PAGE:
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The Early History of Usenet, Part III: File Format

When we set out to design the over-the-wire file format, we were certain of one thing: we wouldn't get it perfectly right. That led to our first decision: the very first character of the transmitted file would be the letter "A" for the version. Why not a number on the first line, including perhaps a decimal point? If we ever considered that, I have no recollection of it.

A more interesting question is why we didn't use email-style headers, a style later adopted for HTTP. The answer, I think, is that few, if any, of us had any experience with those protocols at that time. My own personal awareness of them started when I requested and received a copy of the Internet Protocol Transition Workbook a couple of years later — but I was only aware of it because of Usenet. (A few years earlier, I gained a fair amount of knowledge of the ARPANET from the user level, but I concentrated more on learning Multics.)

Instead, we opted for the minimalist style epitomized by 7th Edition Unix. In fact, even if we had known of the Internet (in those days, ARPANET) style, we may have eschewed it anyway. Per a later discussion of implementation, the very first version of our code was a shell script. Dealing with entire lines as single units, and not trying to parse headers that allowed arbitrary case, optional white space, and continuation lines was certainly simpler!

The next question was what to do about duplicate articles. One obvious necessity is an article ID since that would allow duplicate detection. In our design, the article ID was the rest of the first line after the A. (Note: it's been 40 years, and I no longer remember exactly what we decided at that meeting. Per the implementation discussion, there was experimentation and change. The details I'm giving here are taken from the final format, as documented in RFC 850, but there is no doubt that there were changes during development.)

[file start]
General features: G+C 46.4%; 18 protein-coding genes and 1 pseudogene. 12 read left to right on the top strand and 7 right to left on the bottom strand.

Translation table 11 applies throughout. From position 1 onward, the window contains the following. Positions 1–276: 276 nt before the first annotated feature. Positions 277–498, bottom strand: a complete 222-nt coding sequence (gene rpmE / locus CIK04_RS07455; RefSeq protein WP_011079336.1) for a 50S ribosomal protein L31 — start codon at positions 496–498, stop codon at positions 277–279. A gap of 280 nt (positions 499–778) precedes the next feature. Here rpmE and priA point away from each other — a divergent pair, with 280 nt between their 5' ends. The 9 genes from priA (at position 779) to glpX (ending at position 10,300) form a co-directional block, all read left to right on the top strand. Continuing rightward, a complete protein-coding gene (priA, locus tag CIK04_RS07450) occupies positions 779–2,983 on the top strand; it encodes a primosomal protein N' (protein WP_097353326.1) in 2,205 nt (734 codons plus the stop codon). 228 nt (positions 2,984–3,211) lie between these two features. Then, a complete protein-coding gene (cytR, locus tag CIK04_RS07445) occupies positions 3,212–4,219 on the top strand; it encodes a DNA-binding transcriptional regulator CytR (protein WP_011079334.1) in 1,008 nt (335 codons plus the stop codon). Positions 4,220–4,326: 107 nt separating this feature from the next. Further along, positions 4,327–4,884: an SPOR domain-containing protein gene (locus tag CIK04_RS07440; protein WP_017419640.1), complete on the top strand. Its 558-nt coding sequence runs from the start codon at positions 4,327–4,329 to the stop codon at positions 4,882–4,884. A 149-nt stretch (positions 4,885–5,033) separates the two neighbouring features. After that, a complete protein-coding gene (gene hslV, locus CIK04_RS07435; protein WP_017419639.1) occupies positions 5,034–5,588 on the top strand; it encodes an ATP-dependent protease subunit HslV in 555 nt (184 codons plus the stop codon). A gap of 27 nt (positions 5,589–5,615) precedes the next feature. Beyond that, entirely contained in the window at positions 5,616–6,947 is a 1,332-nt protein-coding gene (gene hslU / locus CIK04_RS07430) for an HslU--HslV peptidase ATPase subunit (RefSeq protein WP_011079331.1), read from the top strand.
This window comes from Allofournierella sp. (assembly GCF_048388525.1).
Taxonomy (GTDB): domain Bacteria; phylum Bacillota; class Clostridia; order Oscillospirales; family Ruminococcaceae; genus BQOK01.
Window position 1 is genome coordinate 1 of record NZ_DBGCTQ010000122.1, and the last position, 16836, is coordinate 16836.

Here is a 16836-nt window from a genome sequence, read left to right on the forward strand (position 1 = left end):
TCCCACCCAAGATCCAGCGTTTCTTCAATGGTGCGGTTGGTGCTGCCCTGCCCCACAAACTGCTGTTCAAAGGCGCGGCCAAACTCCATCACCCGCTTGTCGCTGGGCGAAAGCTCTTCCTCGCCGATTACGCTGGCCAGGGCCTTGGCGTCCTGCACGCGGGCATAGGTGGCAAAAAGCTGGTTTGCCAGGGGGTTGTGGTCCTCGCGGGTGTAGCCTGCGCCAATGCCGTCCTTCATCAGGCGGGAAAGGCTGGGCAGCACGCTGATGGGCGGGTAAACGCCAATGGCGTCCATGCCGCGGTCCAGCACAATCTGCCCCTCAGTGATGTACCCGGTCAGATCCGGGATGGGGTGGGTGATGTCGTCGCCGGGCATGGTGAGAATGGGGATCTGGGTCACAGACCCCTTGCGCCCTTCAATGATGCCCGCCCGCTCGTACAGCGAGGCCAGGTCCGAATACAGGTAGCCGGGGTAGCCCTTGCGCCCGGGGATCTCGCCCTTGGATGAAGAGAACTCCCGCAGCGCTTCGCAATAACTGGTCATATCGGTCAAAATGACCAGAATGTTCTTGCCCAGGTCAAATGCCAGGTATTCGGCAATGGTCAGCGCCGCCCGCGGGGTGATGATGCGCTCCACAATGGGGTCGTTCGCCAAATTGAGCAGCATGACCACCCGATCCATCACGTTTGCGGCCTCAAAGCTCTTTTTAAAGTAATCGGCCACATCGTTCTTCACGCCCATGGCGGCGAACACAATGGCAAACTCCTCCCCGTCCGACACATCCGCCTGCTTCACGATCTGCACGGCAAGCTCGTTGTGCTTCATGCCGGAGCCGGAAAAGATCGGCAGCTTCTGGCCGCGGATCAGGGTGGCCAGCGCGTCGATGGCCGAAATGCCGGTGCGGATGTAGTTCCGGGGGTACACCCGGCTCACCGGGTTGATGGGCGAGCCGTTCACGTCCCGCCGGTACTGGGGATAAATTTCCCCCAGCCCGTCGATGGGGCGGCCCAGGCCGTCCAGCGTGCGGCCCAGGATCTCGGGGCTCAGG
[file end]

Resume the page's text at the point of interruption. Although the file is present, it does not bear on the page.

We also wanted to minimize transfer costs. As I noted in the previous post, article transmission was by expensive, dial-up connections; sending something that wasn't needed would cost real money. Accordingly, articles had to include a list of systems known to have already seen the article. This consisted of a series of hostnames separated by exclamation points, with the last element being the login name of the user who posted it. Thus, an article created by me at UNC Chapel Hill and relayed through Duke and alice, a computer at Bell Labs Research, would contain "alice!duke!unc!smb”. If a possible next-hop appeared in the path, the duplicate copy would not be sent. (Yes, that meant that it was easy to ensure that some sites would never see some articles. To my recollection, we did not worry about that issue and perhaps didn't even notice it.)

Why did we pick that format, instead of something like commas or blanks as separators? The format we chose was that used by uucp for email relaying; someone at some computer that alice talked to could type:

mail alice!duke!unc!smb

And it would be relayed through alice and duke before reaching my department's computer and then me. (That sort of email relaying was to prove problematic; again, more on that later.)

Today, with full connectivity over the Internet, we wouldn't do things the same way. Instead, one party would send the next a list of article IDs; that party would then request the ones it had not yet seen. We did consider something like that but rejected it. Why? Because we were using infrequent, dial-up connections to relay articles, and the number of loops (and hence duplicate articles received) seemed unlikely to be high.

Consider: in our original scheme, many sites would be polled once per night by Duke. If, during that call, Duke sent them a list of articles, they couldn't request it until the next night, and wouldn't receive them until the following night. That amount of delay was unacceptable. Instead, we accepted the chance of sending unnecessary text. While there certainly would be extra transmissions some of the time, we felt that the amount would not be prohibitive — this was before JPG and before MP3, so articles were entirely text and hence would be relatively small and thus cheap.